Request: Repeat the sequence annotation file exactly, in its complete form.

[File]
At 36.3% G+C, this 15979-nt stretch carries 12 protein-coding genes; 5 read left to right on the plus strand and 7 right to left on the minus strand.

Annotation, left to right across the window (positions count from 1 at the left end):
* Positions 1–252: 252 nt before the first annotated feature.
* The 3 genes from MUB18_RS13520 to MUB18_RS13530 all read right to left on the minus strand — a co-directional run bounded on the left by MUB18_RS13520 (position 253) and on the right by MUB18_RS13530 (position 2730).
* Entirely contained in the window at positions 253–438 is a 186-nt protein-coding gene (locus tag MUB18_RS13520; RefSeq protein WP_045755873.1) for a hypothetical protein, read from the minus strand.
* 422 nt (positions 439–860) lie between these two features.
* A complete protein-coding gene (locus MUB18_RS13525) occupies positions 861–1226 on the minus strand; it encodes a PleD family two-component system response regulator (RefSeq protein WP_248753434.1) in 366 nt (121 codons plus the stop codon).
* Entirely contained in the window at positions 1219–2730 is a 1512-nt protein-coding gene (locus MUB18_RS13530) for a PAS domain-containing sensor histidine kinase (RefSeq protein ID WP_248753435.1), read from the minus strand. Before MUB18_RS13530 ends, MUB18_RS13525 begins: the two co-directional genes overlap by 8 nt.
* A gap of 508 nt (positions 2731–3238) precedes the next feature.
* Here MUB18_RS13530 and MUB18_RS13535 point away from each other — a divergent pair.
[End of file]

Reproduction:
At 36.3% G+C, this 15979-nt stretch carries 12 protein-coding genes; 5 read left to right on the plus strand and 7 right to left on the minus strand.

Annotation, left to right across the window (positions count from 1 at the left end):
* Positions 1–252: 252 nt before the first annotated feature.
* The 3 genes from MUB18_RS13520 to MUB18_RS13530 all read right to left on the minus strand — a co-directional run bounded on the left by MUB18_RS13520 (position 253) and on the right by MUB18_RS13530 (position 2730).
* Entirely contained in the window at positions 253–438 is a 186-nt protein-coding gene (locus tag MUB18_RS13520; RefSeq protein WP_045755873.1) for a hypothetical protein, read from the minus strand.
* 422 nt (positions 439–860) lie between these two features.
* A complete protein-coding gene (locus MUB18_RS13525) occupies positions 861–1226 on the minus strand; it encodes a PleD family two-component system response regulator (RefSeq protein WP_248753434.1) in 366 nt (121 codons plus the stop codon).
* Entirely contained in the window at positions 1219–2730 is a 1512-nt protein-coding gene (locus MUB18_RS13530) for a PAS domain-containing sensor histidine kinase (RefSeq protein ID WP_248753435.1), read from the minus strand. Before MUB18_RS13530 ends, MUB18_RS13525 begins: the two co-directional genes overlap by 8 nt.
* A gap of 508 nt (positions 2731–3238) precedes the next feature.
* Here MUB18_RS13530 and MUB18_RS13535 point away from each other — a divergent pair.